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Answer:

Some Machines that Use Cycles

Perhaps the ultimate example of the usefulness of cycles is the ultimate machine — the wheel.

The while statement

while loop

 

Here is a program with a loop:


// Example of a while loop
class LoopExample
{
  public static void main (String[] args ) 
  {
    int count = 1;          // start count out at one
    while ( count <= 3 )    // loop while count is <= 3
    {
      System.out.println( "count is:" + count );
      count = count + 1;    // add one to count
    }
    System.out.println( "Done with the loop" );
  }
}

 

The flowchart shows how the program works. First, count is set to one. Then it is tested to see if it is less than or equal to three.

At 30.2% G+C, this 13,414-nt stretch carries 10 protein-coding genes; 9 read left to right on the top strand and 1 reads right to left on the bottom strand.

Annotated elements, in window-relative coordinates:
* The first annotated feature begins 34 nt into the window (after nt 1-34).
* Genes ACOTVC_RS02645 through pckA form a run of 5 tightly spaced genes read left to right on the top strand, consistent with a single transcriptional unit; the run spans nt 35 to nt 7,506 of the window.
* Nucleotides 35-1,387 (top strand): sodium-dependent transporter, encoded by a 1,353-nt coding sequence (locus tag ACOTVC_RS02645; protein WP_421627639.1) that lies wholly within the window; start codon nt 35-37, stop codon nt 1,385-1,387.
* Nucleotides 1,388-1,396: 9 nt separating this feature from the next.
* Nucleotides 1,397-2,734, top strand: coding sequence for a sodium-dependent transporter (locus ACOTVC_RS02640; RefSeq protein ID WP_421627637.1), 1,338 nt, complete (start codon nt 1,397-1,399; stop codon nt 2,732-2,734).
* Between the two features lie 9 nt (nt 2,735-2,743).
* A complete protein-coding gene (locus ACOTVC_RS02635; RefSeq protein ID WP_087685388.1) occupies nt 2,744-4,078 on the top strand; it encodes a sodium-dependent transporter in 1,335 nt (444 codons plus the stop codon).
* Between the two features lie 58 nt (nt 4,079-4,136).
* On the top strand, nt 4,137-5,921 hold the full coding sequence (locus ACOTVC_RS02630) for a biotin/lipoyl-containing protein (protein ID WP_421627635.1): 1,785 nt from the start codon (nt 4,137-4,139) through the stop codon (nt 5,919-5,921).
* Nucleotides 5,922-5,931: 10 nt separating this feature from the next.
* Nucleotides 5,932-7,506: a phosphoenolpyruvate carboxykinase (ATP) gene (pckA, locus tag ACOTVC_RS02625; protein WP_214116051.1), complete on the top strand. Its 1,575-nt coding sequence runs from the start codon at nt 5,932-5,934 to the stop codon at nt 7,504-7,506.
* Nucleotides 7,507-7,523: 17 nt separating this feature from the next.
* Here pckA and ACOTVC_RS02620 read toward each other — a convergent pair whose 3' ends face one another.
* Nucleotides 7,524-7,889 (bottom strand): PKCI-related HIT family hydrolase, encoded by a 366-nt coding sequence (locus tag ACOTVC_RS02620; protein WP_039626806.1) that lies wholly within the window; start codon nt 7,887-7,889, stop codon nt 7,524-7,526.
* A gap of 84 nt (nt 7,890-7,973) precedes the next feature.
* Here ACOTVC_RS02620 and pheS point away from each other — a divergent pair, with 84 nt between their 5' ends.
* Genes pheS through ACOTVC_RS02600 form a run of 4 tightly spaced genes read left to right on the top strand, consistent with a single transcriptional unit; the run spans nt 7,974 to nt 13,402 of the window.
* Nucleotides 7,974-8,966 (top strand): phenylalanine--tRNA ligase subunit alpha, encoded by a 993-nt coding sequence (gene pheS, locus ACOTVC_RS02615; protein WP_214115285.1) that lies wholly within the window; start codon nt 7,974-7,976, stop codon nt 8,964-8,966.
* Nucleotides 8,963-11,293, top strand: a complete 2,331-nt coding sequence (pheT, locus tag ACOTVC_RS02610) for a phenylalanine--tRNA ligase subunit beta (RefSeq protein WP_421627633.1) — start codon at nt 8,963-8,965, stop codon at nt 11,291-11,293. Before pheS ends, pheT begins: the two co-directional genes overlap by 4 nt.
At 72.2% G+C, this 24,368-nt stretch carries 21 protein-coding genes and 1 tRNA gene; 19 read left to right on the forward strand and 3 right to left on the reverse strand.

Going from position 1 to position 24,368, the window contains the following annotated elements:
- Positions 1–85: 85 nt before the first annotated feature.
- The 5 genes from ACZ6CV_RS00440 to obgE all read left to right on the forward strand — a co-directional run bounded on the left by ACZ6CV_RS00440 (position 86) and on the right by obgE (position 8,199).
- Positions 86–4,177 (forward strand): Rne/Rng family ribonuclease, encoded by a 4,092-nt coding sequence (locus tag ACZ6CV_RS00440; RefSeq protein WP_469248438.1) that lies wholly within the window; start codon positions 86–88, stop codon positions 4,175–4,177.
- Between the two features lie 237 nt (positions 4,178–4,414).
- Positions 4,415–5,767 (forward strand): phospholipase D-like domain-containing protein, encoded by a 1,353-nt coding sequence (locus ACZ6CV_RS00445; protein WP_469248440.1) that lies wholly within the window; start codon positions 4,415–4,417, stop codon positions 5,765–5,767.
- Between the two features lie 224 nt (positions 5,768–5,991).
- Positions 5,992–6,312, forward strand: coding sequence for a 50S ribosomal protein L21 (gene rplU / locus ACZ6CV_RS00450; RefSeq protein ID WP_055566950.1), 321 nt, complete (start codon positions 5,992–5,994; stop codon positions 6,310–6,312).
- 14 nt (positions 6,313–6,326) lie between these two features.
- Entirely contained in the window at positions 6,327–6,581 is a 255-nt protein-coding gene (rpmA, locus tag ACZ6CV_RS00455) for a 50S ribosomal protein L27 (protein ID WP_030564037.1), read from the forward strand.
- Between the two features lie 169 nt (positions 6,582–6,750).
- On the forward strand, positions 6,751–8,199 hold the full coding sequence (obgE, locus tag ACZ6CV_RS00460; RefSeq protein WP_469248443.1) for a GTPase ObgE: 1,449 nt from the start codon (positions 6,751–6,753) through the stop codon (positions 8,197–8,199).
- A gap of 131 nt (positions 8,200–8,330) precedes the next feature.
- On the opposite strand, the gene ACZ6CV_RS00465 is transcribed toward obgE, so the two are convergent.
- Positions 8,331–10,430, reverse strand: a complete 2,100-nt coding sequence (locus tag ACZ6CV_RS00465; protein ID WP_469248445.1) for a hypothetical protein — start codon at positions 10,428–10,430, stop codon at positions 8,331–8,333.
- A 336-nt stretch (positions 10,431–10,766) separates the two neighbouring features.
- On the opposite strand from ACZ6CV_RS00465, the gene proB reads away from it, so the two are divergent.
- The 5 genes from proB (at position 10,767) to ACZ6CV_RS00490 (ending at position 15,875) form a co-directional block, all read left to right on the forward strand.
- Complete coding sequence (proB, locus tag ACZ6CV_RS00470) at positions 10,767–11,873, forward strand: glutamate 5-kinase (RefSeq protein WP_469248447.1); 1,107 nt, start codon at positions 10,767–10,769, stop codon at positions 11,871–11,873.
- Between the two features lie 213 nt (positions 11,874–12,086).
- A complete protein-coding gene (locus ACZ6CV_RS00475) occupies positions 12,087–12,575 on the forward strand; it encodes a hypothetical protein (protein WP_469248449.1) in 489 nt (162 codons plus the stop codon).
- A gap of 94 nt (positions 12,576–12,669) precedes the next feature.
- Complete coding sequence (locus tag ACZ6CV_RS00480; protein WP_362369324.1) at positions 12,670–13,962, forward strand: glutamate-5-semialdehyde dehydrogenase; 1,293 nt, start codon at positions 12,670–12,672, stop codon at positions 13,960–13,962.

If the test returns true the statements in the block following the while are executed. The statement count = count + 1 increases the value stored in the variable count by adding one to it. Then execution goes back to the while statement and the process is repeated.

If the test returns false, execution goes to the "Done with loop" statment. Then the program ends.

Copy this program to a file and run it. Then hack upon it. See if changing a few things does what you expect.

QUESTION 2:

What does this statement do:

count = count + 1;